Paternalism in governance has taken on a whole new meaning. The Obama administration is the latest in a long line of over-achieving parents. This conjures up the modern trend of helicopter parenting, aptly displayed recently by the modern intellectual Homer Simpson. The operating principle of the helicopter parent is maintaining a close eye on a child's day-to-day activities and being ready to jump in to mow down any obstacles that my stand in the child's way. Though the actions may be misguided, the motivation is a noble one. Every parent wants to see their child succeed, and most cringe at the thought of their child's failures, even the small ones. Insofar as the parent has the means to help the child, he or she is the only one likely to be harmed by the process.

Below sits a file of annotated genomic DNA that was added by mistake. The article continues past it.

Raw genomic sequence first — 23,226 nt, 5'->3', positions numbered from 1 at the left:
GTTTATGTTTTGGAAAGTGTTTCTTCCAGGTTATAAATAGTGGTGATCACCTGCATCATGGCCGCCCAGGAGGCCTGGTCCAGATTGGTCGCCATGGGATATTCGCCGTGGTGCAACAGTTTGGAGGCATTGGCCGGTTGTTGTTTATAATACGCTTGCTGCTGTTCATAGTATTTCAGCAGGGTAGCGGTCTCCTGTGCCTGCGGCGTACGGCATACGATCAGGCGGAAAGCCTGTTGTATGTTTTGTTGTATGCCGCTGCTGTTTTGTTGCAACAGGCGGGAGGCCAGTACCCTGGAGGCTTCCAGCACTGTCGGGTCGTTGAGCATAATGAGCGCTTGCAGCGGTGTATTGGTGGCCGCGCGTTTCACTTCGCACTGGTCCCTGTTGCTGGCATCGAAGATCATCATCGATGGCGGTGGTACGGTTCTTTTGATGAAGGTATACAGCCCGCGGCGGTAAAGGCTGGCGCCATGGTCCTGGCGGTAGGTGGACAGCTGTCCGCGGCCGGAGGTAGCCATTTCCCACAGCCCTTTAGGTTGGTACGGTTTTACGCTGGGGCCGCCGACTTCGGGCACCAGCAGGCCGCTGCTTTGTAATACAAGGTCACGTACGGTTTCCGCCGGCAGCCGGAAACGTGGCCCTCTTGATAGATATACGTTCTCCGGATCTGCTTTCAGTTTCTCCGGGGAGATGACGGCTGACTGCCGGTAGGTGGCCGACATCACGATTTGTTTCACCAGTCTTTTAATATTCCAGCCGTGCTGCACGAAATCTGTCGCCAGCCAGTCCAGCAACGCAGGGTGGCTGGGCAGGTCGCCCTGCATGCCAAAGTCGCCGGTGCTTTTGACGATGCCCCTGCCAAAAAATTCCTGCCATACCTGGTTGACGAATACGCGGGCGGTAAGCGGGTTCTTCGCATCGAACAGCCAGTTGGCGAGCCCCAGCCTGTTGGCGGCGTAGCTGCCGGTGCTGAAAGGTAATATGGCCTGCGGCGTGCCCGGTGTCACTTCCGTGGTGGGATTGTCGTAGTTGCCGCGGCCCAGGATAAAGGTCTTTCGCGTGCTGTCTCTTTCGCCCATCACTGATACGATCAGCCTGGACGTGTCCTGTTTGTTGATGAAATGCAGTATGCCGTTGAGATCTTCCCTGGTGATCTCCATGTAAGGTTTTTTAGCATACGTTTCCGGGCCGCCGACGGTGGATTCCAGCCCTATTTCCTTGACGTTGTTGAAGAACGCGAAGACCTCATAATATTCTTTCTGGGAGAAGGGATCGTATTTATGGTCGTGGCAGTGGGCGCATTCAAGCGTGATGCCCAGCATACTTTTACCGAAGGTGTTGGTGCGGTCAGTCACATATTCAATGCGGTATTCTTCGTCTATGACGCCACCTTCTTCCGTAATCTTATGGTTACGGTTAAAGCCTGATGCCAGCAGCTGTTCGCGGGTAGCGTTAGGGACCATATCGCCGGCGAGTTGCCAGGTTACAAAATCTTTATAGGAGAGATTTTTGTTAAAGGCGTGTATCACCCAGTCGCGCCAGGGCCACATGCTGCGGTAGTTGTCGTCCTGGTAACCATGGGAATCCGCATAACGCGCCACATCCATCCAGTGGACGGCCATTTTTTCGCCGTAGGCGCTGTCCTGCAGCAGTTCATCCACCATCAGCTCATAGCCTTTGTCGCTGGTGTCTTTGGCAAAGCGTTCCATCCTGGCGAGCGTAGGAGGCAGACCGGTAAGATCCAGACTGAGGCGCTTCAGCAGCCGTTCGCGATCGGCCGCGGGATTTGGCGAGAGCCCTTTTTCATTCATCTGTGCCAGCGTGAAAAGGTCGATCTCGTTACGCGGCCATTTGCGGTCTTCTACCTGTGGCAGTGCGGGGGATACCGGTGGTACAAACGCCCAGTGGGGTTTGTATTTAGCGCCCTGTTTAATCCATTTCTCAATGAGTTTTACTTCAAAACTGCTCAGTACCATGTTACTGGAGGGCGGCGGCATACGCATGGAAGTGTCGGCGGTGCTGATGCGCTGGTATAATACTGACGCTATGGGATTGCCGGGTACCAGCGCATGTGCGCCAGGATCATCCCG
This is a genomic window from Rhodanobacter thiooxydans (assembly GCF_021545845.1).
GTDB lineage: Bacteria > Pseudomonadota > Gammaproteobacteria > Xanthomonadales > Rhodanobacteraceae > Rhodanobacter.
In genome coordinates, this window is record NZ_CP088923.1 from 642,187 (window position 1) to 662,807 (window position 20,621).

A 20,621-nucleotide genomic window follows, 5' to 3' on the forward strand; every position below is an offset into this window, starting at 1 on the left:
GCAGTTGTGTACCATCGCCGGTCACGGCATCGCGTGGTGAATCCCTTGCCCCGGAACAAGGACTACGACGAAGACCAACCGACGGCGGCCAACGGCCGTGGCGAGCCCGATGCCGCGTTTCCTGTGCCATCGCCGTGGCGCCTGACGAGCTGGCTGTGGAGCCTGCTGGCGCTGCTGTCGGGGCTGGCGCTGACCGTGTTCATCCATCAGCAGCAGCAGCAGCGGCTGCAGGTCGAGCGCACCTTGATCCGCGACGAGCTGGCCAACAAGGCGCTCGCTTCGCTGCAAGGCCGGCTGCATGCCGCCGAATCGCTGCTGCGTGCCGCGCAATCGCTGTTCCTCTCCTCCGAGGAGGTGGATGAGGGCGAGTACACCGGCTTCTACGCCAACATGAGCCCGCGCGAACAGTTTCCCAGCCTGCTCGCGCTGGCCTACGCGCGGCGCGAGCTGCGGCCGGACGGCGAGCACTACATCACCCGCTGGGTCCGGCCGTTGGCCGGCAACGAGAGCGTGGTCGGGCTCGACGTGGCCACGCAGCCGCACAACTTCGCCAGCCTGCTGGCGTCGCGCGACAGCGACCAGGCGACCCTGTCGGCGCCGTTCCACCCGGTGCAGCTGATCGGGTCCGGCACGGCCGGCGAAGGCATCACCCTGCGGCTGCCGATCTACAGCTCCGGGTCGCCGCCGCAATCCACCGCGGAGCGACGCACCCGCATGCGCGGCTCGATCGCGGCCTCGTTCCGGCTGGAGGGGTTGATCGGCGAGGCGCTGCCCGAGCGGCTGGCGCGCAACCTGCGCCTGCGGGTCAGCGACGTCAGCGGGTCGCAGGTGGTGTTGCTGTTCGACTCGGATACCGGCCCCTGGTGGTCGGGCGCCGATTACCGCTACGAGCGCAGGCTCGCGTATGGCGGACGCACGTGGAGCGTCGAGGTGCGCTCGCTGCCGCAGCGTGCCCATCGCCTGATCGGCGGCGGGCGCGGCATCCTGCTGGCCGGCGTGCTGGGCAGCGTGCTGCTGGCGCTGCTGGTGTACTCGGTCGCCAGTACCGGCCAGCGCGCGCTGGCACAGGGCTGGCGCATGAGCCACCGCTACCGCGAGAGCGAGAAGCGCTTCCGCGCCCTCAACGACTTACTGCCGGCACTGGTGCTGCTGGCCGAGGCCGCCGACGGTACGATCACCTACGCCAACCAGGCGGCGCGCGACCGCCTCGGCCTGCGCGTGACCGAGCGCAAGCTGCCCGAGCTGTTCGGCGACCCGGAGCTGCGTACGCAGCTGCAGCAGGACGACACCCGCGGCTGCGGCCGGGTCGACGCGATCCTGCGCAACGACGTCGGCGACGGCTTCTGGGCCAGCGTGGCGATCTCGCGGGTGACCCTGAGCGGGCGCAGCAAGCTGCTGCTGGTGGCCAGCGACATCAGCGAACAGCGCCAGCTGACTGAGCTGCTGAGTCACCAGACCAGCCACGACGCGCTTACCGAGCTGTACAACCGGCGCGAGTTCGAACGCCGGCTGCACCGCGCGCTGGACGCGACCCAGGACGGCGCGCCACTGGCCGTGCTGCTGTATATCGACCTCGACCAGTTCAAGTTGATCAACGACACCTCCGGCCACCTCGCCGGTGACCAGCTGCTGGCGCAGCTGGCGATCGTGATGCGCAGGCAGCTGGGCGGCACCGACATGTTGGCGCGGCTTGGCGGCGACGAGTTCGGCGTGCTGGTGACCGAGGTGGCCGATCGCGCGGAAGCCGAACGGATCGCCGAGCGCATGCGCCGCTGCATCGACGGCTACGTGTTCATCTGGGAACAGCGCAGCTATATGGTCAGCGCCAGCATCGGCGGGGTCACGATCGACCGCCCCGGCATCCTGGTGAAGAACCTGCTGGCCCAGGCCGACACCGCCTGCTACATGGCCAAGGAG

The motivation and operating principle translate directly to helicopter governance, but the nobility of the motivation does not. The Obama administration wants to make college and healthcare "affordable" to all of its children, even if the immutable laws of finance get in the way. Putting aside the obvious fallacy of considering the citizens of the several states to be the children of the federal government, the most insidious lie behind these utopian promises of milk and honey is that the parent in this case has no resources of its own to make good on them. The mother who desperately wants her daughter to attend private school may take on a second job, and we may look upon this as laudable. But, the mother who steals from the church collection plate to pay for her son's violin lessons should get no such praise from us. The father who raids Peter's savings to win Paul's affection with an Xbox deserves a special sort of shunning. Our sovereigns cannot work overtime, get a second job or put on a bake sale to mold the world closer to their heart's desires. Their only wealth is a claim on our sweat, and they've shown little aversion to spending it. They take the high moral ground in that they are merely securing the right to education and the right to healthcare, but these are no different than Paul's right to an Xbox. There is no such thing as the right to take a ride on your neighbor's back because rights are those things to be respected by others not provided by them.